Medical Protection’s Medicolegal Adviser Dr Clare Redmond discusses how to manage a situation where a patient asks to be discharged
Read this article to:
- Understand the steps to consider when an adult requests their discharge
- Learn what you are required to do when assessing patient capacity and considering best interests
Junior doctors are increasingly being asked to talk to patients who are looking to self-discharge. There are reports of rising numbers of self-discharges from hospital,1 and the ability to assess a patient requesting their own discharge from hospital is a necessary skill for all new doctors.
Many hospitals have a self-discharge policy, and this should, of course, be followed. The main concern is often whether the patient has the capacity to make the decision over their own discharge and whether there is a risk of harm to the patient should they be allowed to leave. It is not uncommon that patients don’t wish to hang around to discuss their concerns and decide to self-discharge out of hours, providing little time for a detailed assessment.
When approaching a patient to discuss their discharge, it is advisable to gather as much information about their admission and medical history, both from review of their records and discussion with nursing staff. Where possible, discuss the patient with the team responsible for their care, or a more senior member of the team, before you speak to them.
Identifying categories of patients
It can be helpful to bear in mind the three broad categories of patient your assessment should identify:
- The adult patient with capacity to make the decision to self-discharge against medical advice – they are free to leave.
- The adult patient who lacks capacity to make the decision to self-discharge against medical advice – further consideration as to whether discharge is in the patient’s best interests is required.
- The adult patient with evidence of an acute mental disorder where there is the potential for the risk of further deterioration or harm to the patient or others – discussion with the mental health team and possible Mental Health Act Assessment required.
In reality, there can be a fourth category of patient – where there is doubt over their capacity to make decisions, where the medical conditions are complex and where the potential consequences of leaving hospital are serious and/or life-threatening. When assessing capacity, it is necessary to ensure you are providing the patient with the information they need, including about risks and benefits, to come to a decision about their care. If your initial assessment of the patient results in you feeling concerned that you don’t have the knowledge or competence to fully discuss their care, you should ensure you discuss the patient promptly with a more senior colleague. Ultimately, difficult decisions around capacity and complex medical treatments may be made by the courts.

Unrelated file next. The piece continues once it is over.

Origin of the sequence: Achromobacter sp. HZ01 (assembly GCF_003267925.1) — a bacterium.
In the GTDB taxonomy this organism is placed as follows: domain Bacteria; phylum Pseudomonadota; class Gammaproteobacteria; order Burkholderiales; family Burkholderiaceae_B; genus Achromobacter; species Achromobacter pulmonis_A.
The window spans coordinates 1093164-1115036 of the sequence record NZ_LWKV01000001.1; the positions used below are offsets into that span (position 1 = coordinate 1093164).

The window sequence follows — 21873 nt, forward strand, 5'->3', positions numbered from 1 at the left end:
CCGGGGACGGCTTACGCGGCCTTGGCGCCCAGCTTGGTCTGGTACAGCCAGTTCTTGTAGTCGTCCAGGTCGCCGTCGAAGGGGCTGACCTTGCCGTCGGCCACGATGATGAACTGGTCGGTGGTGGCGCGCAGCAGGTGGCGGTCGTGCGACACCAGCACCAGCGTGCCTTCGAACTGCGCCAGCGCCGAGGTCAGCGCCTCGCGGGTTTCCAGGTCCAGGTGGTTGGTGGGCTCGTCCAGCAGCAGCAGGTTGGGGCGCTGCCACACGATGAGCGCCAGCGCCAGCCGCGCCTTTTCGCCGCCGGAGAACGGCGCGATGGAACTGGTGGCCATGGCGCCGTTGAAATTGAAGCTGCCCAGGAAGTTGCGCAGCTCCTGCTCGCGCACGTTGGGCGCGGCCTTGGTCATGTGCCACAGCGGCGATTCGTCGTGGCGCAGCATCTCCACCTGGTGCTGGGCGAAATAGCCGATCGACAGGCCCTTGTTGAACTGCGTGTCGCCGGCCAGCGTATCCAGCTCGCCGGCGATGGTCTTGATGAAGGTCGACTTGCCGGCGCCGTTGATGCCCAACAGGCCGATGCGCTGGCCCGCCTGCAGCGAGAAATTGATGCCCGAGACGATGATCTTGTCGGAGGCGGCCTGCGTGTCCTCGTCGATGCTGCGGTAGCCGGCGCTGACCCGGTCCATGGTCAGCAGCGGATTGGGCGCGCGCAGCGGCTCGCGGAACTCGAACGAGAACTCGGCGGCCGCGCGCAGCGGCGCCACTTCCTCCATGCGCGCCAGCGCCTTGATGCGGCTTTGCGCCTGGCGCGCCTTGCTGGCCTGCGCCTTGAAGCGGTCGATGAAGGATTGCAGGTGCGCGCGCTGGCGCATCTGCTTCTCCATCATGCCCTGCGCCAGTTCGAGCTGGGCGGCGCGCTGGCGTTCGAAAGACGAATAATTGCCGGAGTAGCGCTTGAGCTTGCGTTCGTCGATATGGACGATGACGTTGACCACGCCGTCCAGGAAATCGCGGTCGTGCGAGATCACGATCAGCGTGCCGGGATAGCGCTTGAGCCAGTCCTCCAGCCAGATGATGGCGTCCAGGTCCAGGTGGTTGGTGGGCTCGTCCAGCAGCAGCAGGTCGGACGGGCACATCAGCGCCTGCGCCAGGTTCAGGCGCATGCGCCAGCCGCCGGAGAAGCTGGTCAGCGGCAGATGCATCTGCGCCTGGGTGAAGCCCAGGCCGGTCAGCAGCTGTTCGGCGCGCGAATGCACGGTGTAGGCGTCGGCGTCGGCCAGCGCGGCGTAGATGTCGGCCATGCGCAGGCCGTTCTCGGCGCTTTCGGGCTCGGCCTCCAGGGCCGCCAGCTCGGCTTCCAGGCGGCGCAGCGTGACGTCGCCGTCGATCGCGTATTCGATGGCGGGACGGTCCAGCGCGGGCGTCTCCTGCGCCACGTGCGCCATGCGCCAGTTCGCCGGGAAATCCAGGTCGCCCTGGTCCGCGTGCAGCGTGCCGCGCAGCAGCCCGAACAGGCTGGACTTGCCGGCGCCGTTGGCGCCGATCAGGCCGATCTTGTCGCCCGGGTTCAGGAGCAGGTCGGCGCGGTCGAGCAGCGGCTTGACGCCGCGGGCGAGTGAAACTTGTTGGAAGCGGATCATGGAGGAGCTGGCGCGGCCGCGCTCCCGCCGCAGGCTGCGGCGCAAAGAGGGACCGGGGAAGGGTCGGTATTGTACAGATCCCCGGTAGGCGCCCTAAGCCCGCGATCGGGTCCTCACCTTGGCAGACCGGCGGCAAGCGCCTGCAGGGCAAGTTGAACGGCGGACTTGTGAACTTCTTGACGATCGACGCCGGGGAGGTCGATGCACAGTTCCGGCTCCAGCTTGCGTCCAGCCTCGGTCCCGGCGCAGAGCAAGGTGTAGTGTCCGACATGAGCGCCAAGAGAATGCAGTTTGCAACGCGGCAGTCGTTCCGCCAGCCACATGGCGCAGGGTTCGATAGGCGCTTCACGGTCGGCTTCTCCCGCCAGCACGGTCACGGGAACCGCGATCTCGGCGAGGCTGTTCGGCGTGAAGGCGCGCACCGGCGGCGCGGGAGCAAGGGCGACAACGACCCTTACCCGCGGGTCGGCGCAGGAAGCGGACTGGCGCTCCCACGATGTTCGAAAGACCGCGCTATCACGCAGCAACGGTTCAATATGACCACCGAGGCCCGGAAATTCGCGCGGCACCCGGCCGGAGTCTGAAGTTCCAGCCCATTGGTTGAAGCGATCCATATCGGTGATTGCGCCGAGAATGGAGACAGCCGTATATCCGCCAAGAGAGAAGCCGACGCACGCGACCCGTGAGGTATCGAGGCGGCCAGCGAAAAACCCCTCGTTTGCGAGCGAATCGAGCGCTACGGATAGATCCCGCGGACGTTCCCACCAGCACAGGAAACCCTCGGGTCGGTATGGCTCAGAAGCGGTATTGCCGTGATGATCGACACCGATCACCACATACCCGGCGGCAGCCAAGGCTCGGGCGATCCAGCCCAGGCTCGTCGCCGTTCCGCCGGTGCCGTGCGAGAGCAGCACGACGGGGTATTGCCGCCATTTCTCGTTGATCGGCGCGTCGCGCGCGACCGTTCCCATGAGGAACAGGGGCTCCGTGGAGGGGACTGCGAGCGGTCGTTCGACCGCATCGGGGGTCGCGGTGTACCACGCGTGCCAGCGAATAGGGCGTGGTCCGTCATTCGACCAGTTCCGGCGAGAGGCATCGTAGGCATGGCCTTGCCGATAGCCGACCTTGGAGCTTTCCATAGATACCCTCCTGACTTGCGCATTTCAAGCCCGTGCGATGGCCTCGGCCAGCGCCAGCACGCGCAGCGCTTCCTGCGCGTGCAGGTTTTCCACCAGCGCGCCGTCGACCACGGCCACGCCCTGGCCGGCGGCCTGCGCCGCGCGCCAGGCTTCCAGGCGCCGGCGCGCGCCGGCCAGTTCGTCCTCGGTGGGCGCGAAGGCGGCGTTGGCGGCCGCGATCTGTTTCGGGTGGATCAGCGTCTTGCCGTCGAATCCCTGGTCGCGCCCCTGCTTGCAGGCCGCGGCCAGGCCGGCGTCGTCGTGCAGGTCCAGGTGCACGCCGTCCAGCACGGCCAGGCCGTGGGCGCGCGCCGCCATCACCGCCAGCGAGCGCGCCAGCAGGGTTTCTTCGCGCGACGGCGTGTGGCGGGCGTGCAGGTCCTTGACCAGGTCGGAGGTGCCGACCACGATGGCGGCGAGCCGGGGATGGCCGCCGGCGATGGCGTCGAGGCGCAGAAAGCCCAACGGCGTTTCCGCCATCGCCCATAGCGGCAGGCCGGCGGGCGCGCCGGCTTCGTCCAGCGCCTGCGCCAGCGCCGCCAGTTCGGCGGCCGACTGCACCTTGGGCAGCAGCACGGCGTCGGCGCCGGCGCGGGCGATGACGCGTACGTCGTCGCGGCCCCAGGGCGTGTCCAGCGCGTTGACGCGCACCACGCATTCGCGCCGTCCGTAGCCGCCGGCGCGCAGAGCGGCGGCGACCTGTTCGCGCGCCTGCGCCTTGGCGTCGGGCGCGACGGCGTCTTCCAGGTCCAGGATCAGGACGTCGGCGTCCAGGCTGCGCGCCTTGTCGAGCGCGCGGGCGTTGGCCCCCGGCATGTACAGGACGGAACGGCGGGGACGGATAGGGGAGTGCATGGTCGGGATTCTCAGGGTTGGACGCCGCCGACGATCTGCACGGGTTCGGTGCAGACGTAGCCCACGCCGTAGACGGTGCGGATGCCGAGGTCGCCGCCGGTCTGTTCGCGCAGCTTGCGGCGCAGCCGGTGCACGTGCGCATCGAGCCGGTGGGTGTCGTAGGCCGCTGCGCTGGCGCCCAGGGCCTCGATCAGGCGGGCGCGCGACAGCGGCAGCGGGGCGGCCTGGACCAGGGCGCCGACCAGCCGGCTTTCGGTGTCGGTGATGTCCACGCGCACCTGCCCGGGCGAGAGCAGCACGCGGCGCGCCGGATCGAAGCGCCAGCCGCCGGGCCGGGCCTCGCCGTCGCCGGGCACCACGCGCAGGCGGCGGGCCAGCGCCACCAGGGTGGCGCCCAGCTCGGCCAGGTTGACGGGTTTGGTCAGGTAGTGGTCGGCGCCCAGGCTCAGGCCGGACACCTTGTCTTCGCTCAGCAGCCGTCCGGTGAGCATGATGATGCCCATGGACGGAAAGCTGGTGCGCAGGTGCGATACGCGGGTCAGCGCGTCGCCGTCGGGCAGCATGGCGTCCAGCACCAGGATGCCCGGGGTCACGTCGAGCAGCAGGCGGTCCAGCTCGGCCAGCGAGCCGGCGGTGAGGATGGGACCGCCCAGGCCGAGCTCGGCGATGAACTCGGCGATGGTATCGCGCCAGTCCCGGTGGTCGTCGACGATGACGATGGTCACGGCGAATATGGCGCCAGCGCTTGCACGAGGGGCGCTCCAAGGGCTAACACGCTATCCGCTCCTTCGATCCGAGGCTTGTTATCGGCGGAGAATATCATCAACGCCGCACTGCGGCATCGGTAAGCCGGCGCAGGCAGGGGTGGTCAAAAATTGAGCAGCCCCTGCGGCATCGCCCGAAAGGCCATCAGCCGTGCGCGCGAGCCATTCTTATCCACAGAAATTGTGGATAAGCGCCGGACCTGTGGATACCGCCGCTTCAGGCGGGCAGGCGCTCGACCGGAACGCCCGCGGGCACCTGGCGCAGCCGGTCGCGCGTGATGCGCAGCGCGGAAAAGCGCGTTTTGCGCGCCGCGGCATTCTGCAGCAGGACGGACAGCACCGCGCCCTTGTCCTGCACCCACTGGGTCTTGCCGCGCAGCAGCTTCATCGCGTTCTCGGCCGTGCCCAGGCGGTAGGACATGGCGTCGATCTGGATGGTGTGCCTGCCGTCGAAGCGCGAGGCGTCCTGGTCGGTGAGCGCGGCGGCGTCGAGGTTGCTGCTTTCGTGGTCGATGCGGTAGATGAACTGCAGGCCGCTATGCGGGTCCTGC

Documenting the discussion
Documentation of the discussion with the patient and your assessment is essential. For those patients leaving hospital against advice, ensure you include the information provided about the potential consequences of this decision. Follow-up plans and options for reassessment in the event of deterioration should be explained to the patient. You may need to seek advice from others to confirm these details and to communicate the patient’s departure, ensuring that their GP is informed of their discharge.
Assessing patient capacity
It is common for patients in hospital to become acutely confused or have underlying conditions affecting their capacity. When assessing these patients remember that there is a presumption of capacity enshrined within the Mental Capacity Act (2005)2 in England.and the Adults with Incapacity (Scotland) Act 2000 in Scotland.3 The onus is on you to demonstrate (and document) a lack of capacity, not on the patient to disprove it.
Make sure you complete a thorough assessment of capacity where appropriate. Remember that you must be able to demonstrate evidence of an impairment or disturbance in the functioning of the mind or brain of the patient (whether temporary or permanent), and that this impairment is preventing decision-making over leaving hospital, for the first stage of the capacity assessment to be met.
Document the discussion you then have with the patient. Ensure you highlight your conclusion that the patient does not understand the information you are providing (about the decision to self-discharge and the consequences), cannot retain this or cannot use the information provided to weigh up their choices and come to a decision. Where there are communication difficulties, consider communication aids or interpreters.
What’s in the patient’s best interests?
For patients who lack capacity, the next step is to ascertain what is in their best interests: this could actually be their discharge from hospital. It is likely that additional time and discussion will be required to come to this decision, depending on who is available at the time you see the patient. Remember that the Mental Capacity Act (2005) and the Adults with Incapacity (Scotland) Act 2000 make clear that patients who lack capacity to make decisions must continue to be involved in decisions about their care, and the least restrictive option (that will still achieve the purpose) should be chosen. There are a number of individuals who should be consulted about any best interest decision, including anyone with a legal right to make decisions on the patient’s behalf.
If you have any doubt about assessing capacity or the relevant legal framework you should discuss the case with a senior colleague or contact Medical Protection for advice. It is important to note that mental capacity legislation varies between the different nations within the UK and that Northern Ireland currently does not have specific legislation.